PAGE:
The trench gate type IGBT in the present embodiment is formed such that relation between a mesa width (WMOS), a trench pitch (Wpitch) and a trench width (Wtrench) satisfies WMOS=Wpitch−Wtrench>0 (Equation 1).

A function and effect of the semiconductor device in the present embodiment will now be described in comparison with the conventional examples.

FIGS. 7 and 8 each show a structure of a conventional trench gate type IGBT. A region X2 in FIG. 7 shows a two-dimensional shape of a contact hole 9 d formed in interlayer insulating film 9 in the conventional trench gate type IGBT. Emitter electrode 11 is electrically connected to n-type emitter region 3, p+ impurity diffusion region 6, p-type body region 2, and stabilizing plate 5 b through this contact hole 9 d. Namely, emitter electrode 11 is electrically connected also to p-type body region 2 and p+ impurity diffusion region 6 present in first main surface 1A of semiconductor substrate 1 lying between stabilizing plates 5 b.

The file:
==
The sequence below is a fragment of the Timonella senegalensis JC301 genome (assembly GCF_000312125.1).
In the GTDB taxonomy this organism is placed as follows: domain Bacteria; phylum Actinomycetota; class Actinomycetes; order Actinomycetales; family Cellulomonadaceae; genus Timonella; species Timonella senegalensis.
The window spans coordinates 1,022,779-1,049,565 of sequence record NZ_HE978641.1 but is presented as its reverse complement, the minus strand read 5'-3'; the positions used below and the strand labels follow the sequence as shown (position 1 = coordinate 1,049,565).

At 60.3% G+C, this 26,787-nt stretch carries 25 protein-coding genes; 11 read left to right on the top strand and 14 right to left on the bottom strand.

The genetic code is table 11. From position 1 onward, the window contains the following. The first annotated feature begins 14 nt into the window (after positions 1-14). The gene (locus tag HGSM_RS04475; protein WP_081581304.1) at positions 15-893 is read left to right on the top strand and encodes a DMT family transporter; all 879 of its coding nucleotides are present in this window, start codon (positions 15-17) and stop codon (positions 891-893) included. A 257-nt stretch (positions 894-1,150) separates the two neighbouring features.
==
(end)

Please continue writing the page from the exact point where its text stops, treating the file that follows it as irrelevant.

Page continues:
In addition, p+ impurity diffusion region 6 is formed also in first main surface 1A of semiconductor substrate 1 lying between two stabilizing plates 5 b. Moreover, n-type emitter region 3 is formed between gate electrode 5 a and p + impurity diffusion region 6 along the longitudinal direction of gate electrode 5 a.

Further, when viewed from above, trench for gate 1 a and trench for stabilizing plate 1 b are identical in pattern to gate electrode 5 a and stabilizing plate 5 b shown in FIG. 1 or 4, respectively.

It is noted that the conventional examples are otherwise substantially the same in construction as the present embodiment and therefore the same components have the same reference characters allotted and description thereof will not be repeated.

In a conventional structure, emitter electrode 11 is electrically connected also to p-type body region 2 and p+ impurity diffusion region 6 present in the first main surface of semiconductor substrate 1 lying between stabilizing plates 5 b. Therefore, it was found in the studies of the examples which will be described later that carrier concentration while a trench MOS transistor portion is in the ON state becomes lower and the ON resistance becomes higher.